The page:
PREFACE xv ABOUT THE AUTHORS xix PART I PRELIMINARY MATERIAL 1 1 Introduction 3 1.1 The Scope of Electrical Engineering, 3 1.2 This Book s Scope and Organization, 7 1.3 International Standards and Their Usage in This Book, 8 1.3.1 International Standardization Bodies, 8 1.3.2 The International System of Units (SI), 9 1.3.3 Graphic Symbols for Circuit Drawings, 11 1.3.4 Names, Symbols, and Units, 13 1.3.5 Other Conventions, 15 1.4 Specific Conventions and Symbols in This Book, 15 1.4.1 Boxes Around Text, 16 1.4.2 Grayed Boxes, 16 1.4.3 Terminology, 17 1.4.4 Acronyms, 17 1.4.5 Reference Designations, 18 2 The Fundamental Laws of Electromagnetism 19 2.1 Vector Fields, 20 2.2 Definition of E and B; Lorentz s Force Law, 22 2.3 Gauss s Law, 25 2.4 Ampere s Law and Charge Conservation, 26 2.4.1 Magnetic Field and Matter, 31 2.5 Faraday s Law, 32 2.6 Gauss s Law for Magnetism, 35 2.7 Constitutive Equations of Matter, 36 2.7.1 General Considerations, 36 2.7.2 Continuous Charge Flow Across Conductors, 36 2.8 Maxwell s Equations and Electromagnetic Waves, 38 2.9 Historical Notes, 40 2.9.1 Short Biography of Faraday, 40 2.9.2 Short Biography of Gauss, 40 2.9.3 Short Biography of Maxwell, 41 2.9.4 Short Biography of Ampere, 41 2.9.5 Short Biography of Lorentz, 41 PART II ELECTRIC CIRCUIT CONCEPT AND ANALYSIS 43 3 Circuits as Modelling Tools 45 3.1 Introduction, 46 3.2 Definitions, 48 3.3 Charge Conservation and Kirchhoff s Current Law, 50 3.3.1 The Charge Conservation Law, 50 3.3.2 Charge Conservation and Circuits, 51 3.3.3 The Electric Current, 53 3.3.4 Formulations of Kirchhoff s Current Law, 55 3.4 Circuit Potentials and Kirchhoff s Voltage Law, 60 3.4.1 The Electric Field Inside Conductors, 60 3.4.2 Formulations of Kirchhoff s Voltage Law, 64 3.5 Solution of a Circuit, 65 3.5.1 Determining Linearly Independent Kirchhoff Equations (Loop-Cuts Method), 66 3.5.2 Constitutive Equations, 68 3.5.3 Number of Variables and Equations, 70 3.6 The Substitution Principle, 73 3.7 Kirchhoff s Laws in Comparison with Electromagnetism Laws, 75 3.8 Power in Circuits, 76 3.8.1 Tellegen s Theorem and Energy Conservation Law in Circuits, 78 3.9 Historical Notes, 80 3.9.1 Short Biography of Kirchhoff, 80 3.9.2 Short Biography of Tellegen, 80 4 Techniques for Solving DC Circuits 83 4.1 Introduction, 84 4.2 Modelling Circuital Systems with Constant Quantities as Circuits, 84 4.2.1 The Basic Rule, 84 4.2.2 Resistors: Ohm s Law, 87 4.2.3 Ideal and Real Voltage and Current Sources, 89 4.3 Solving Techniques, 91 4.3.1 Basic Usage of Combined Kirchhoff-Constitutive Equations, 92 4.3.2 Nodal Analysis, 95 4.3.3 Mesh Analysis, 98 4.3.4 Series and Parallel Resistors; Star/Delta Conversion, 99 4.3.5 Voltage and Current Division, 103 4.3.6 Linearity and Superposition, 105 4.3.7 Thevenin s Theorem, 107 4.4 Power and Energy and Joule s Law, 112 4.5 More Examples, 114 4.6 Resistive Circuits Operating with Variable Quantities, 120 4.7 Historical Notes, 121 4.7.1 Short Biography of Ohm, 121 4.7.2 Short Biography of Thevenin, 121 4.7.3 Short Biography of Joule, 122 4.8 Proposed Exercises, 122 5 Techniques for Solving AC Circuits 131 5.1 Introduction, 132 5.2 Energy Storage Elements, 132 5.2.1 Power in Time-Varying Circuits, 133 5.2.2 The Capacitor, 133 5.2.3 Inductors and Magnetic Circuits, 136 5.3 Modelling Time-Varying Circuital Systems as Circuits, 140 5.3.1 The Basic Rule, 140 5.3.2 Modelling Circuital Systems When Induced EMFs Between Wires Cannot Be Neglected, 145 5.3.3 Mutual Inductors and the Ideal Transformer, 146 5.3.4 Systems Containing Ideal Transformers: Magnetically Coupled Circuits, 150 5.4 Simple R L and R C Transients, 152 5.5 AC Circuit Analysis, 155 5.5.1 Sinusoidal Functions, 155 5.5.2 Steady-State Behaviour of Linear Circuits Using Phasors, 156 5.5.3 AC Circuit Passive Parameters, 163 5.5.4 The Phasor Circuit, 164 5.5.5 Circuits Containing Sources with Different Frequencies, 169 5.6 Power in AC Circuits, 171 5.6.1 Instantaneous, Active, Reactive, and Complex Powers, 171 5.6.2 Circuits Containing Sources Having Different Frequencies, 177 5.6.3 Conservation of Complex, Active, and Reactive Powers, 178 5.6.4 Power Factor Correction, 180 5.7 Historical Notes, 184 5.7.1 Short Biography of Boucherot, 184 5.8 Proposed Exercises, 184 6 Three-Phase Circuits 191 6.1 Introduction, 191 6.2 From Single-Phase to Three-Phase Systems, 192 6.2.1 Modelling Three-Phase Lines When Induced EMFs Between Wires Are Not Negligible, 198 6.3 The Single-Phase Equivalent of the Three-Phase Circuit, 200 6.4 Power in Three-Phase Systems, 202 6.5 Single-Phase Feeding from Three-Phase Systems, 206 6.6 Historical Notes, 209 6.6.1 Short Biography of Tesla, 209 6.7 Proposed Exercises, 209 PART III ELECTRIC MACHINES AND STATIC CONVERTERS 213 7 Magnetic Circuits and Transformers 215 7.1 Introduction, 215 7.2 Magnetic Circuits and Single-Phase Transformers, 215 7.3 Three-Phase Transformers, 225 7.4 Magnetic Hysteresis and Core Losses, 227 7.5 Open-Circuit and Short-Circuit Tests, 230 7.6 Permanent Magnets, 233 7.7 Proposed Exercises, 235 8 Fundamentals of Electronic Power Conversion 239 8.1 Introduction, 239 8.2 Power Electronic Devices, 240 8.2.1 Diodes, Thyristors, Controllable Switches, 240 8.2.2 The Branch Approximation of Thyristors and Controllable Switches, 242 8.2.3 Diodes, 243 8.2.4 Thyristors, 246 8.2.5 Insulated-Gate Bipolar Transistors (IGBTs), 248 8.2.6 Summary of Power Electronic Devices, 250 8.3 Power Electronic Converters, 251 8.3.1 Rectifiers, 251 8.3.2 DC DC Converters, 257 8.3.3 Inverters, 264 8.4 Analysis of Periodic Quantities, 276 8.4.1 Introduction, 276 8.4.2 Periodic Quantities and Fourier s Series, 276 8.4.3 Properties of Periodic Quantities and Examples, 279 8.4.4 Frequency Spectrum of Periodic Signals, 280 8.5 Filtering Basics, 283 8.5.1 The Basic Principle, 283 8.6 Summary, 289 9 Principles of Electromechanical Conversion 291 9.1 Introduction, 292 9.2 Electromechanical Conversion in a Translating Bar, 292 9.3 Basic Electromechanics in Rotating Machines, 297 9.3.1 Rotating Electrical Machines and Faraday s Law, 297 9.3.2 Generation of Torques in Rotating Machines, 301 9.3.3 Electromotive Force and Torque in Distributed Coils, 302 9.3.4 The Uniform Magnetic Field Equivalent, 304 9.4 Reluctance-Based Electromechanical Conversion, 305 10 DC Machines and Drives and Universal Motors 309 10.1 Introduction, 310 10.2 The Basic Idea and Generation of Quasi-Constant Voltage, 310 10.3 Operation of a DC Generator Under Load, 315 10.4 Different Types of DC Machines, 318 10.4.1 Generators and Motors, 318 10.4.2 Starting a DC Motor with Constant Field Current, 320 10.4.3 Independent, Shunt, PM, and Series Excitation Motors, 326 10.5 Universal Motors, 329 10.6 DC Electric Drives, 331 10.7 Proposed Exercises, 335 11 Synchronous Machines and Drives 337 11.1 The Basic Idea and Generation of EMF, 338 11.2 Operation Under Load, 345 11.2.1 The Rotating Magnetic Field, 345 11.2.2 Stator Rotor Interaction, 348 11.2.3 The Phasor Diagram and the Single-Phase Equivalent Circuit, 350 11.3 Practical Considerations, 353 11.3.1 Power Exchanges, 353 11.3.2 Generators and Motors, 357 11.4 Permanent-Magnet Synchronous Machines, 359 11.5 Synchronous Electric Drives, 360 11.5.1 Introduction, 360 11.5.2 PM, Inverter-Fed, Synchronous Motor Drives, 361 11.5.3 Control Implementation, 366 11.6 Historical Notes, 370 11.6.1 Short Biography of Ferraris and Behn-Eschemburg, 370 11.7 Proposed Exercises, 371 12 Induction Machines and Drives 373 12.1 Induction Machine Basics, 374 12.2 Machine Model and Analysis, 378 12.3 No-Load and Blocked-Rotor Tests, 391 12.4 Induction Machine Motor Drives, 394 12.5 Single-Phase Induction Motors, 399 12.5.1 Introduction, 399 12.5.2 Different Motor Types, 402 12.6 Proposed Exercises, 404 PART IV POWER SYSTEMS BASICS 409 13 Low-Voltage Electrical Installations 411 13.1 Another Look at the Concept of the Electric Power System, 411 13.2 Electrical Installations: A Basic Introduction, 413 13.3 Loads, 418 13.4 Cables, 422 13.4.1 Maximum Permissible Current and Choice of the Cross-Sectional Area, 422 13.5 Determining Voltage Drop, 427 13.6 Overcurrents and Overcurrent Protection, 429 13.6.1 Overloads, 429 13.6.2 Short Circuits, 430 13.6.3 Breaker Characteristics and Protection Against Overcurrents, 432 13.7 Protection in Installations: A Long List, 437 14 Electric Shock and Protective Measures 439 14.1 Introduction, 439 14.2 Electricity and the Human Body, 440 14.2.1 Effects of Current on Human Beings, 440 14.2.2 The Mechanism of Current Dispersion in the Earth, 443 14.2.3 A Circuital Model for the Human Body, 444 14.2.4 The Human Body in a Live Circuit, 446 14.2.5 System Earthing: TT, TN, and IT, 448 14.3 Protection Against Electric Shock, 450 14.3.1 Direct and Indirect Contacts, 450 14.3.2 Basic Protection (Protection Against Direct Contact), 451 14.3.3 Fault Protection (Protection Against Indirect Contact), 453 14.3.4 SELV Protection System, 458 14.4 The Residual Current Device (RCD) Principle of Operation, 459 14.5 What Else?, 462 References, 462 15 Large Power Systems: Structure and Operation 465 15.1 Aggregation of Loads and Installations: The Power System, 465 15.2 Toward AC Three-Phase Systems, 466 15.3 Electricity Distribution Networks, 468 15.4 Transmission and Interconnection Grids, 470 15.5 Modern Structure of Power Systems and Distributed Generation, 473 15.6 Basics of Power System Operation, 475 15.6.1 Frequency Regulation, 478 15.6.2 Voltage Regulation, 480 15.7 Vertically Integrated Utilities and Deregulated Power Systems, 482 15.8 Recent Challenges and Smart Grids, 484 15.9 Renewable Energy Sources and Energy Storage, 486 15.9.1 Photovoltaic Plants, 486 15.9.2 Wind Power Plants, 490 15.9.3 Energy Storage, 494 Appendix: Transmission Line Modelling and Port-Based Circuits 501 A.1 Modelling Transmission Lines Through Circuits, 501 A.1.1 Issues and Solutions When Displacement Currents are Neglected, 502 A.1.2 Steady-State Analysis Considering Displacement Currents, 506 A.1.3 Practical Considerations, 509 A.2 Modelling Lines as Two-Port Components, 510 A.2.1 Port-Based Circuits, 510 A.2.2 Port-Based Circuit and Transmission Lines, 511 A.2.3 A Sample Application, 512 A.3 Final Comments, 513 SELECTED REFERENCES 515 ANSWERS TO THE PROPOSED EXERCISES 519 INDEX 529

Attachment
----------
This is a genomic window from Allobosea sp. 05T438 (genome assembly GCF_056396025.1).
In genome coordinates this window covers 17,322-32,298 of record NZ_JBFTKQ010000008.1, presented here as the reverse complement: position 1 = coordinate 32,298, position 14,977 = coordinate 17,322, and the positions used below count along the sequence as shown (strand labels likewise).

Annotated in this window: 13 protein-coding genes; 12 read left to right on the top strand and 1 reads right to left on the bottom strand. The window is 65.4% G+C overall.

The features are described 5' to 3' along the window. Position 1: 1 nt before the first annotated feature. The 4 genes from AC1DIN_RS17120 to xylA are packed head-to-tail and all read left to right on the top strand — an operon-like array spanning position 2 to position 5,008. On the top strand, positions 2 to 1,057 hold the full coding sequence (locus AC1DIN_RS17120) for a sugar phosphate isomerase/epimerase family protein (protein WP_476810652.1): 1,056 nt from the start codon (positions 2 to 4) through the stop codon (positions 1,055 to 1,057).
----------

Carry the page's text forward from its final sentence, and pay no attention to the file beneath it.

Product Details

  • ISBN13: 9781118679692
  • Format: Hardback
  • Number Of Pages: 552
  • ID: 9781118679692
  • weight: 1040
  • ISBN10: 1118679695